Want to learn more about this at Kettering Health?
As summer approaches, roller skates, hiking boots, and bike helmets come out of storage. And with these warmer-weather activities comes more chances for minor injuries, such as cuts and scrapes.
Most wounds, classified as an injury that breaks the skin, will heal on their own with proper care. Dr. Jonathan Gaskill, a primary care physician, explains how to properly clean and bandage your wounds, as well as when to seek medical attention.
How to clean a wound
The first step to care for a wound is to wash it properly.
“You want to clean around the wound with soapy water and avoid getting soap in the wound as much as possible,” Dr. Gaskill says.
Dr. Gaskill warns against using any antiseptics such as hydrogen peroxide or rubbing alcohol. These can damage the remaining healthy skin.
After you’ve thoroughly washed and rinsed your wound, cover it with clean gauze or a bandage. Then apply a thin layer of ointment, such as Vaseline, to keep it moist. Ointment also acts as a second skin to keep bacteria out of a wound as it heals. Change your bandage daily and clean in between bandages to avoid infection.
Signs of an infection include
- Increased pain at the wound sight
- Red skin around the wound
- Drainage or discharge coming from the wound
If you notice signs of an infection, call your doctor immediately. You should also contact your doctor if bleeding continues 30 minutes after being injured, or if your wound has not healed within a month.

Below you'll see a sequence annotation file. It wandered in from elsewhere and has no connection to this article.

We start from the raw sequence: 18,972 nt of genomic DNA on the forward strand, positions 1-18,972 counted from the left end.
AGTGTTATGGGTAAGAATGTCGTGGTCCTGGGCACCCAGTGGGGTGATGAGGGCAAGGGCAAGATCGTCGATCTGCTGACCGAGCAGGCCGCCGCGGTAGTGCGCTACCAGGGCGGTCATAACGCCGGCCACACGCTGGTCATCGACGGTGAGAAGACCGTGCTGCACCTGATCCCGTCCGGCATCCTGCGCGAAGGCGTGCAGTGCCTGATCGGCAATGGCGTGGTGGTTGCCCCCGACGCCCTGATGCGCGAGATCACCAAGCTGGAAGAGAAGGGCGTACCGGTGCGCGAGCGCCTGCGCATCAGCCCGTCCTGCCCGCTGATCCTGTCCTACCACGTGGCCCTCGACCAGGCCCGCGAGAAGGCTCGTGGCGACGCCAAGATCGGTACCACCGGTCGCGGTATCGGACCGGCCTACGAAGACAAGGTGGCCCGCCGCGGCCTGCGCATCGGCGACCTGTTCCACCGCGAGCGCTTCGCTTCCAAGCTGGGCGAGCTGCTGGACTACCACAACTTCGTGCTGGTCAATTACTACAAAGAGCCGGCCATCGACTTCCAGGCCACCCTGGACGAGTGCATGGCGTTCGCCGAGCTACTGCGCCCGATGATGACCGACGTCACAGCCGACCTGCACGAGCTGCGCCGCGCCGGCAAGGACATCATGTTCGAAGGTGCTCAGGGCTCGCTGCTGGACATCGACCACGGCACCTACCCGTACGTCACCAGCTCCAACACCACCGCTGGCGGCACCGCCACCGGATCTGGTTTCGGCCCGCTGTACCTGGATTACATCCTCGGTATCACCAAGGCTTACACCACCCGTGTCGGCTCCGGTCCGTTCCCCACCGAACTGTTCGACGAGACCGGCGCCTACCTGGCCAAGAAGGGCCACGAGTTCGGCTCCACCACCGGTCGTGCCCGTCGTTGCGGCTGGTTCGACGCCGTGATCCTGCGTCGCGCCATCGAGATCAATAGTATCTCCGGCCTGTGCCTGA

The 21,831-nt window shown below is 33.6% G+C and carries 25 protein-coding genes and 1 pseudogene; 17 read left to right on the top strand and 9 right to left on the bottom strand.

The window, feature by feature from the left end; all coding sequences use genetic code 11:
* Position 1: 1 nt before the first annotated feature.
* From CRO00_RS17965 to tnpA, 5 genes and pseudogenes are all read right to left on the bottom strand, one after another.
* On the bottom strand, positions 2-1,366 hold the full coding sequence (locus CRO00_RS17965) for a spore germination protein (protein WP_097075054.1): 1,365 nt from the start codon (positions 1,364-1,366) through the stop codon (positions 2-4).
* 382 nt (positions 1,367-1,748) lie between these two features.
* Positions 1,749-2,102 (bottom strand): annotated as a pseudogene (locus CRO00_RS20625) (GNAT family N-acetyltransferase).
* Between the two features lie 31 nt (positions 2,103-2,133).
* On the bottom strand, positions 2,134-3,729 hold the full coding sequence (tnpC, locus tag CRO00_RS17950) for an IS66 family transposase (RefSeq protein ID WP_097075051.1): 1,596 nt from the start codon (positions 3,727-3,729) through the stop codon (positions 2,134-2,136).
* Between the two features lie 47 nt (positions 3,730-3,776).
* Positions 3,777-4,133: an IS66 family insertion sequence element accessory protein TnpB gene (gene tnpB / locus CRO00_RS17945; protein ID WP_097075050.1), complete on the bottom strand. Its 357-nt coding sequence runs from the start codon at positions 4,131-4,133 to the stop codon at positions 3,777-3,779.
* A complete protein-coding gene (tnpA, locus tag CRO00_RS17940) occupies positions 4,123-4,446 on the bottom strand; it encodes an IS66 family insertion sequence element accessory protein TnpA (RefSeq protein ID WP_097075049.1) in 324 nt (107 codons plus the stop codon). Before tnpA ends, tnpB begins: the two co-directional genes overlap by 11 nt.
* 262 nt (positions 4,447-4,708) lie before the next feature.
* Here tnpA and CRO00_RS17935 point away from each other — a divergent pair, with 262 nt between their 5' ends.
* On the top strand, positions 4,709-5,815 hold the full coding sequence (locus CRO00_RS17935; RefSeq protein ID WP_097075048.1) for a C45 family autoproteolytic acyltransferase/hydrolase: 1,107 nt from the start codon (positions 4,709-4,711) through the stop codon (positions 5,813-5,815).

Minor wounds are common, especially during the busy summer months. So it’s essential to stay prepared for when they do happen.
Dr. Gaskill advises everyone to stay up-to-date on their tetanus shots. Tetanus is a serious bacterial infection that is easily prevented with a routine vaccine.
Another way to prepare for minor wounds is to have a fully-stocked first aid kit in both your home and car.
Items to include in your first aid kit include
- Clean gauze
- Fresh bandages in various sizes
- A water bottle to clean the wound if clean tap water is not available
- A pack of disposable gloves
“You might not be somewhere where you can wash your hands before doing wound care,” Dr. Gaskill says, explaining the importance of gloves in a first aid kit.
If you notice any warning signs, talk with a primary care physician.Find a provider
The month's most popular health news, stories, and tips in your inbox.Sign Up